Here’s the current state of things. There are nearly nine million people actively seeking employment, yet 5.4 million jobs are going unfilled. This is creating the widening skills gap we’ve talked about before. The national unemployment rate is 5.3 percent as of June 2015, down significantly from 10 percent in 2010. The minimum wage has remained stagnant at $7.25 per hour for the last six years, while city and state rates have increased significantly in different geographies.
These converging factors have created significant wage pressure especially among lower end jobs over the last 12 months. In response, some of the country’s largest employers have increased wages in 2015 which has changed the dynamic in local markets significantly. Walmart, for example, increased its entry level pay to $10 per hour (an increase of $1) for more than 500,000 employees. Target also increased its hourly wage by $1 in April, and McDonald’s just increased its entry level pay this month by 10 percent to $10 per hour for 90,000 workers.
TJX, which owns TJ Maxx, Marshalls and Home Goods, increased its minimum pay rate to $9 per hour in June and plans another bump to $10 per hours at the beginning of 2016. Aetna increased its lowest paid contact center employees by 33 percent in April to $16 an hour, and Whole Foods Market employees now earn a minimum of $10 per hour and have experienced a turnover rate of less than 10 percent. Less influential employers in the same market can’t ignore these shifts when it comes to competing for workers.
Other considerations are taken into account when determining wage rates, such as bi-lingual candidates, weekend shift pay, shift differentials and market salary rates. But it’s not just the pay rate that matters. Companies should shore up these competitive advantages to attract top recruits at a fair wage:
- Steadiness of available hours: A consistent schedule of 40-plus hours a week helps hiring and retention.
- Background check screening process: The type of check and candidate on-boarding process have a direct impact on the time to fill.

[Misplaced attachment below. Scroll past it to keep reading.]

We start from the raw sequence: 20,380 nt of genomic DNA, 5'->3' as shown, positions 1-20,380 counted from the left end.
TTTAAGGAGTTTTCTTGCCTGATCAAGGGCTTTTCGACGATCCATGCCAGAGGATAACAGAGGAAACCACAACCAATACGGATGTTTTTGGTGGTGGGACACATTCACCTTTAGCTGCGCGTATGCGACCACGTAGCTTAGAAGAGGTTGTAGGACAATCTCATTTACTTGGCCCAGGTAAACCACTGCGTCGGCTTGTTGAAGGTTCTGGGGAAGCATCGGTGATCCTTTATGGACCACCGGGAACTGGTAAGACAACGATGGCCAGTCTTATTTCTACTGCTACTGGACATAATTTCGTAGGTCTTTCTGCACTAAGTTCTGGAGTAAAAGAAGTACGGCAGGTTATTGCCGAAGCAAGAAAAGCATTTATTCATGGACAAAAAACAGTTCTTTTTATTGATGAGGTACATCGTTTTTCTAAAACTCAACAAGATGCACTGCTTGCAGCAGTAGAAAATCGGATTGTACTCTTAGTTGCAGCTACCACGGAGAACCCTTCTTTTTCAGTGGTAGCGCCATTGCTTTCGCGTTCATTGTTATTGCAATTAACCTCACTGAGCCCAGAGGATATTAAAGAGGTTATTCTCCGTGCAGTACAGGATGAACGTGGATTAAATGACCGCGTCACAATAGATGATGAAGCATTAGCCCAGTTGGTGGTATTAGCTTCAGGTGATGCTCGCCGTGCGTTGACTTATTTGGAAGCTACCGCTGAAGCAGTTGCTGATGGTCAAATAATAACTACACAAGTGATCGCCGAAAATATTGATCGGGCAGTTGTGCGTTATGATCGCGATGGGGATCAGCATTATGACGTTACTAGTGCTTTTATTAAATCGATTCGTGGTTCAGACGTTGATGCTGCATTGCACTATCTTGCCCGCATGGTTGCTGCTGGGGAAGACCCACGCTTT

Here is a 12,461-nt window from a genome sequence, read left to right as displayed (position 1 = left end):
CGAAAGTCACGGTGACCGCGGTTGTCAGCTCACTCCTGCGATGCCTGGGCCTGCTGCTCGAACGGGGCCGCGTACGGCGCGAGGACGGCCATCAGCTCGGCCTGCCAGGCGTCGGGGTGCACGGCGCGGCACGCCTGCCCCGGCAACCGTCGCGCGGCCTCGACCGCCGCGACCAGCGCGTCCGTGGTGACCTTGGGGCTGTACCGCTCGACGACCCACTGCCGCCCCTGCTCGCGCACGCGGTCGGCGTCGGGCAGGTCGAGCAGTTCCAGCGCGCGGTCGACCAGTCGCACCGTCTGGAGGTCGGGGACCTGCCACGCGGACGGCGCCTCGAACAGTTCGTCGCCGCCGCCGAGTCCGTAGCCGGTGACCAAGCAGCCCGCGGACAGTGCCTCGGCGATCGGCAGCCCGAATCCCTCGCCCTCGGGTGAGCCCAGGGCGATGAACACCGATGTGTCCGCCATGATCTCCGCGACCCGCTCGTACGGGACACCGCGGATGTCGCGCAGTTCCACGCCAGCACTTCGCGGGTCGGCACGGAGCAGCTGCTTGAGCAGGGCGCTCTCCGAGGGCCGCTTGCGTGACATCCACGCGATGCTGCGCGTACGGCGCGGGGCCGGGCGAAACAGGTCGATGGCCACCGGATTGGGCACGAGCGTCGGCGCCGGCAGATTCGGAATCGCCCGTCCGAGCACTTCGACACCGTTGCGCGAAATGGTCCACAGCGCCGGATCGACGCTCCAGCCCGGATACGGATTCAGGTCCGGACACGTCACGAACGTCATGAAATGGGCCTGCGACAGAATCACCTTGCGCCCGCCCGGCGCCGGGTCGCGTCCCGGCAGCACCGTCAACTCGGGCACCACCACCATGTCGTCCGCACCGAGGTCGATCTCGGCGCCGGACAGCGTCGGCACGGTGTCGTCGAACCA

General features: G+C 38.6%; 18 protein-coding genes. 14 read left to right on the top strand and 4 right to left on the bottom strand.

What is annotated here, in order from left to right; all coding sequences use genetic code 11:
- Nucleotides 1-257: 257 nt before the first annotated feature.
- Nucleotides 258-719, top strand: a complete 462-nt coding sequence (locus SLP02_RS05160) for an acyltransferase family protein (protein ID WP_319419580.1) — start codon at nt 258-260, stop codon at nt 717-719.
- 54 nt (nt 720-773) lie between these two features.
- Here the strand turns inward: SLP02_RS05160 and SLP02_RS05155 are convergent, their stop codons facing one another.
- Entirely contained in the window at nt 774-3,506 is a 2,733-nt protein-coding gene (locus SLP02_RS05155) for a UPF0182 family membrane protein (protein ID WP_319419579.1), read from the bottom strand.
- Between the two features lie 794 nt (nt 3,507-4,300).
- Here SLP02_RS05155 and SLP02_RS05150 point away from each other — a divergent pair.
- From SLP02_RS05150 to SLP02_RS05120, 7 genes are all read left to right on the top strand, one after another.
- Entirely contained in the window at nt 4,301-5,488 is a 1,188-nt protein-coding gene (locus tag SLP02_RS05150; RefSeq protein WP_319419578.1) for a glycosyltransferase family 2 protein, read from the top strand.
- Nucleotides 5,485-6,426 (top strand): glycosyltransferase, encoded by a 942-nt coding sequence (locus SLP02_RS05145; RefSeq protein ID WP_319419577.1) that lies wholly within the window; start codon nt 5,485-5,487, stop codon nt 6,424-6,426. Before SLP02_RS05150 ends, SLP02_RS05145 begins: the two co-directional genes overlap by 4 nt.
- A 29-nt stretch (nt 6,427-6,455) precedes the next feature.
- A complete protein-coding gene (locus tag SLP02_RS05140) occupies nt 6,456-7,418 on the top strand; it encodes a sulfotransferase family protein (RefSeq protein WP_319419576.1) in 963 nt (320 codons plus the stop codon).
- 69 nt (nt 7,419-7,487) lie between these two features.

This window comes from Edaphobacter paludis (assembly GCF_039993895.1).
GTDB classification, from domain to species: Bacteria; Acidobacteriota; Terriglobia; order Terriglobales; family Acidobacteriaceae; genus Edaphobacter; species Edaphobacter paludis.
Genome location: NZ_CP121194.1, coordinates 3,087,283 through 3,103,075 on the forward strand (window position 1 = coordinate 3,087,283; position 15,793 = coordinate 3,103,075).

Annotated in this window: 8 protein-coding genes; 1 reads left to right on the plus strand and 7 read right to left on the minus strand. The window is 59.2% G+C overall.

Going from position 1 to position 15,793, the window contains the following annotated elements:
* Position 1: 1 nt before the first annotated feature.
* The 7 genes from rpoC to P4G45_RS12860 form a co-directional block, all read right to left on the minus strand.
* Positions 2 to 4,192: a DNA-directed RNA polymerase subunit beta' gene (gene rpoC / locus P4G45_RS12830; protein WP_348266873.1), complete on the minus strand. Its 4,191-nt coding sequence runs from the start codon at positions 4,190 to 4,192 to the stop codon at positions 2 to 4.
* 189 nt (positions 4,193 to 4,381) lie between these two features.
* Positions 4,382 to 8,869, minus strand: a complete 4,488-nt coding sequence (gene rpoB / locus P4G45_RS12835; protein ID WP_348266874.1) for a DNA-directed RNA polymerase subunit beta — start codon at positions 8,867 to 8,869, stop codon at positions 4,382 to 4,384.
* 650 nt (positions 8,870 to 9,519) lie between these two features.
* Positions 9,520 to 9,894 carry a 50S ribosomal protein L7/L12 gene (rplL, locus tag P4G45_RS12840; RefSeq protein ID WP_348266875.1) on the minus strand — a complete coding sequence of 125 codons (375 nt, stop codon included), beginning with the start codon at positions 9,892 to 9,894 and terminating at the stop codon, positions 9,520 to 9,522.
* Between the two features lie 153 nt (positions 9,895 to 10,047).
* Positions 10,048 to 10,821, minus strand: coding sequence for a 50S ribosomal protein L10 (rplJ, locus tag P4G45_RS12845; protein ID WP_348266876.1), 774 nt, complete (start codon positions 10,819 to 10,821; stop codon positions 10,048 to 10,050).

- Job requirements: The requested skill set of the candidate and the related pay rate should be factored together; misalignment slows the recruiting process.
- Resumes and interviewing: Many qualified entry-level candidates do not have a resume; and the less steps in the interview process, the quicker the position can be filled.
- Supervisor training: There is a direct correlation between employee retention and the strength of an employee’s manager or supervisor, therefore, on-going supervisor training is important to minimize turnover.
Being competitive in the marketplace matters. It may take some time to realize the benefits, but an increase in wage rates has a positive impact on the organization as a whole. Here are some examples of results:
- Increased visibility: After The Gap increased wages it experienced a 15 percent increase of job applications over the previous year.
- Decrease in turnover: Costco saw a decrease in turnover after increasing hourly wages above market rate, and its employee participation in sponsored health insurance rose to 88 percent.
- Greater employee engagement: The Home Depot experienced an increase in retention and employee engagement in career development programs after increasing wages.
- Greater productivity: FedEx experienced higher productivity in its hubs after increasing the bottom tier of hourly workers.
In the first half of this year, Hire Dynamics had 50 clients increase their pay rates with an average increase of 14 percent. Conversations around market factors, business factors and simply the right thing to do helped companies determine their threshold for fair wages that inevitably effect the bottom line in a positive way.